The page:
'A World Made for Money' Is A Book That Will Drive You Crazy

The guilty pleasures of facts disconnected from arguments.

November 27, 2017

A World Made for Money: Economy, Geography, and the Way We Live Today by Bret Wallach

Published in September of 2017.

Is it ethical to recommend a book that you are sure will frustrate, and maybe even infuriate, anyone who follows your recommendation?

The idea of A World Made for Money is that the world has been built to make money.  This idea may sound both simple and obvious. But how many of us really think about that idea each time that we go anywhere?  Do we think about how money drives the built environment each time we go to work, get in our cars, or take a trip?  Are we aware of the exceptions to this rule?

What will frustrate most readers is professor Wallach’s refusal to build a theoretical framework, or even a narrative leading to a set of evidence-supported conclusions, into his story of the geography of money.

What professor Wallach does give us is a wonderfully detailed description of the intersection between our built environment and the economy that it sustains. Reading A World Made for Money is like a cross between reading The Economist and a data set.  This ratio of statistics to argument in this book is at the extreme edge of both popular and academic nonfiction.

To give you one example, drawn almost at random from the book:

"Starbucks had grown from eleven stores in 1988 to thirty- one stores in 1991. Then it took off, rocketing to 12,000 stores in thirty seven countries in 2007. In 2012 the Starbucks boss insisted that his company had “never been more enthused and more aggressive.” His company now had 17,000 stores, including 12,000 in the United States. Already with about 550 in China, Starbucks, in a joint venture with Tata, began opening stores in India."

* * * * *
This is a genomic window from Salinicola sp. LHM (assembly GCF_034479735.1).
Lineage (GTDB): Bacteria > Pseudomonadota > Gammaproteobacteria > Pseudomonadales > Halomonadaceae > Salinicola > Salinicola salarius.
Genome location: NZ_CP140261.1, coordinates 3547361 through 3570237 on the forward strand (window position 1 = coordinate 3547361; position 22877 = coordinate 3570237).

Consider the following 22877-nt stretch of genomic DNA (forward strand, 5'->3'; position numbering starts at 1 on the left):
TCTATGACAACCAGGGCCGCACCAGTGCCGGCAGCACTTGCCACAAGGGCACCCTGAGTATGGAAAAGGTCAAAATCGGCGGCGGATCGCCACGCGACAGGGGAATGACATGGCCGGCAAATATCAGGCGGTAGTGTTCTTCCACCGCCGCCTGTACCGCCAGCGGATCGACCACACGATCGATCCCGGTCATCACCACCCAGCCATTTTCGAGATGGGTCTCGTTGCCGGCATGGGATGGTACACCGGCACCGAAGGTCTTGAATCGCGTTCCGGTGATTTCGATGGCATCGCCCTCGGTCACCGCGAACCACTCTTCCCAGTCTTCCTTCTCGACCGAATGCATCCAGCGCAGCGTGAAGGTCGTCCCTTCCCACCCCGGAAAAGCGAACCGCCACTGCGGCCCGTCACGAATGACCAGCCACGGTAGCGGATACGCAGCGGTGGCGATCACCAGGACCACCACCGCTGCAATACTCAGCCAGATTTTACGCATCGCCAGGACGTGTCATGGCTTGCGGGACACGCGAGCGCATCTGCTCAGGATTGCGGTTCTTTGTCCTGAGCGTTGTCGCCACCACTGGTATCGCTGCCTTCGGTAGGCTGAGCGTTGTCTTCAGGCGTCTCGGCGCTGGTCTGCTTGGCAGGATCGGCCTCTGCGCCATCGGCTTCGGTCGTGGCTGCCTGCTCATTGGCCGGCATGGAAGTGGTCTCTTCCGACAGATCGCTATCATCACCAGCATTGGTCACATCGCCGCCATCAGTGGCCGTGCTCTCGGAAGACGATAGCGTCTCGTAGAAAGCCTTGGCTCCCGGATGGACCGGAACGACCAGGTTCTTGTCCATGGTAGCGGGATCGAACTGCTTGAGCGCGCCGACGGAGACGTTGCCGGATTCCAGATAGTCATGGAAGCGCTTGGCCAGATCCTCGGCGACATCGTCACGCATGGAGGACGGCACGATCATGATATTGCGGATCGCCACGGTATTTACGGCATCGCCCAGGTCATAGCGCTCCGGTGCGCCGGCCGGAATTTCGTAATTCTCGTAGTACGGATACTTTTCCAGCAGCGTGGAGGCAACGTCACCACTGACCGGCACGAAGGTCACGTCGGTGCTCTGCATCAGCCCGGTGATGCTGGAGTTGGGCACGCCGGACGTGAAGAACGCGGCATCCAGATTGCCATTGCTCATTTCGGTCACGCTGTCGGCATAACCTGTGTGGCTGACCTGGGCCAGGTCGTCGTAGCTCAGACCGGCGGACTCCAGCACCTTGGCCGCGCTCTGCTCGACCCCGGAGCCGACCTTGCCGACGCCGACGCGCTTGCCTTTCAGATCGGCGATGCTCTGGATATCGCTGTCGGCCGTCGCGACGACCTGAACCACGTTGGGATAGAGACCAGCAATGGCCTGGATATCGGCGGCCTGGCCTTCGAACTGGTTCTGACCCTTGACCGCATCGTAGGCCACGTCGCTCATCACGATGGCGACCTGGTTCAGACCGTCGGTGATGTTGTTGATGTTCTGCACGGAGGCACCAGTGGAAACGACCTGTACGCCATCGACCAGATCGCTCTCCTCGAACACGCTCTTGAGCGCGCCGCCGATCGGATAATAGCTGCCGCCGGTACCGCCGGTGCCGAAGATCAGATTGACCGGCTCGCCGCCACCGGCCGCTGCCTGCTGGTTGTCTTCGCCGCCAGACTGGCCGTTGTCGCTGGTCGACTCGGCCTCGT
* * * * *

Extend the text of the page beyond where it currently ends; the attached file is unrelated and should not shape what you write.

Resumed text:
Now I know how many Starbucks there are, and where the coffee chain is growing.  That makes me happy. The entire experience of reading a A World Made for Money is mimics the sentences above about Starbucks - and then some.  Staying on the coffee theme (all taken from the chapter called Shopping), Wallach writes:

"Dunkin’ Donuts, founded in 1950, grew by 1963 to 100 stores. By 2006 it had 5,800 and was opening 550 more annually. The target was 15,000 stores by 2020. Dunkin’ sold almost 3 million coffees every day, but it was squeezed. On one side there was fast food and on the other there was the company Dunkin’ called Sixbucks, which sold 4 million coffees daily.”

Fabulous.  I love knowing how many stores that Dunkin’ Donuts (where I was employed during the summer of 1988) wants to open by 2020.

What Starbucks and Dunkin’ Donuts has to do with developing an understanding of how the world works is a good question.  There are chapters on Shopping, Making, Moving, Fueling, Mining, Farming, Developing, and Building.  Each chapter provides a deep dive down the rabbit hole of industry and company statistics.

Want to know how many barrels of oil are produced a day?  You might know that the answer is around 95 million.  What I did not know is that 1 million barrels a day is produced in North Dakota, and that this is enough oil fill "sixty- six Olympic- size swimming pools”.  Or maybe you will be gratified to learn that the average apartment in Shanghai sells for $275,000, or that fewer than 40 percent of families in Los Angeles own their own homes.

Once I realized that professor Wallach was not going to spend much time connecting all the data he reports to making a larger argument about the past, present, or future of economic society - I found myself better able to relax and enjoy the numbers.  The fact that I listened to A World Made for Money as a audiobook helped.  It was quite stimulating to learn that the "average American in 2007 drank forty- nine gallons of soda pop, the equivalent of 789 eight- ounce glasses. Coca- Cola had 17 percent of that market, or 25 percent if you included Diet Coke. Pepsi and Diet Pepsi together trailed at 14 percent.”

By the way, I can’t find any other reviews of A World Made for Money.  The quotes that I took above are semi-randomly drawn from an online text version at Project Muse.  Have a look.

Maybe this wonderfully strange book written by this curious and modest cultural geographer will be just the thing that you are looking for.

Can you recommend any accessible overviews of the discipline of economic geography?

Do you have a nonfiction guilty pleasure that you'd like to share?

What are you reading?


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